The Faithful Designer and The Artist at Heart


…the path of a faithful designer never leads her to anywhere, until she finds her artist at heart.

After decades I’m still fascinated by Michael Jackson’s Smooth Criminal music video every time I watch it.

It was an idea so well executed. The coin-throwing opening, the masterfully choreographed group dance, the transcendental light-out segment, and the perfect orchestration of everyone in the background. Every corner we look in every scene, we find the orchestrated harmony that contributes to the immersive delight we feel while watching the video.

That teaches us something about designing products, services, and experiences for humans: designing to meet people’s needs is often not enough.

A good designer has to be also an artist at heart. She needs to have an opinion on what she thinks is good, not just by utilitarian standard, but also for her artistic outlook.

That opinion can be personal, cultural, social, or even political. She has every right to let it be. And her opinion sips into the judgement in her design.

Eventually, it’s her insistence on executing that artistic outlook with opinion that leads to the profound delight her design brings to people’s heart.

There are no rules in design, except the limits set by the law and your conscience…

As a designer, you are not hired to produce the obvious. You have to go beyond the client’s or employer’s preconceived image of the new design, and employ your specialist knowledge and skills to design something that is better than they could imagine. This way of not precisely doing what you are asked to do may be interpreted as arrogance by those at the other side of the table. So be it. This is the only way to give them value for money. It is all part of being a designer.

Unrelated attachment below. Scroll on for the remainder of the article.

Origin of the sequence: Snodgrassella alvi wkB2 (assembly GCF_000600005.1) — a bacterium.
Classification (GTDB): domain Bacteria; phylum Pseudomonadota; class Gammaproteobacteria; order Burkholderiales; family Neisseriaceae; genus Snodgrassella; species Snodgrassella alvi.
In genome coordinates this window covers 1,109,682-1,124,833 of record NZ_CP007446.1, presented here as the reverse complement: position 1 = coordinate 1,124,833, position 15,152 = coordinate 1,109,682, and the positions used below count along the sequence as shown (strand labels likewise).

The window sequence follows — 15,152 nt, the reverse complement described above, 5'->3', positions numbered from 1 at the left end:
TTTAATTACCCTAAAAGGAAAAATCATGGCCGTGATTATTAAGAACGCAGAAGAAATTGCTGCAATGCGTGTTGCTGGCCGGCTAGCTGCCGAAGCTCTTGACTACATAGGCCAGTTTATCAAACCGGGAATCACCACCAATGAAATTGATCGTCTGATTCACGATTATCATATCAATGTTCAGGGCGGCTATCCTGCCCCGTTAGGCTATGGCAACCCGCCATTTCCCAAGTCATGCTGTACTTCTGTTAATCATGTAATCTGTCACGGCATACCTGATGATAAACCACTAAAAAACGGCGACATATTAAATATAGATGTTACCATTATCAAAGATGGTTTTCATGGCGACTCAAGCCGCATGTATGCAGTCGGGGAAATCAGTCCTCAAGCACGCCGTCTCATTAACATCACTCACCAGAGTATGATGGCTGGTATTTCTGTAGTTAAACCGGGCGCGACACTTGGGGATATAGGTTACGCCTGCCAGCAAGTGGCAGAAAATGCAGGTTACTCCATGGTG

— Kees Dorst, Understanding Design

Reflecting back, I think it was the Smooth Criminal music video that enlightened me on the limitless artistic power of orchestration.

My father spent a fortune to buy the Moonwalker video cassette for me, after he showed me the original Prince of Persia years before. I’m forever grateful for what he did. Although he wanted to study philosophy in the university, ended up studying mathematics, and landed a job in computer systems years later, he showed me the potential of being an artist at heart no matter what one ends up doing.

Perhaps, the path of a faithful designer never leads her to anywhere, until she finds her artist at heart.


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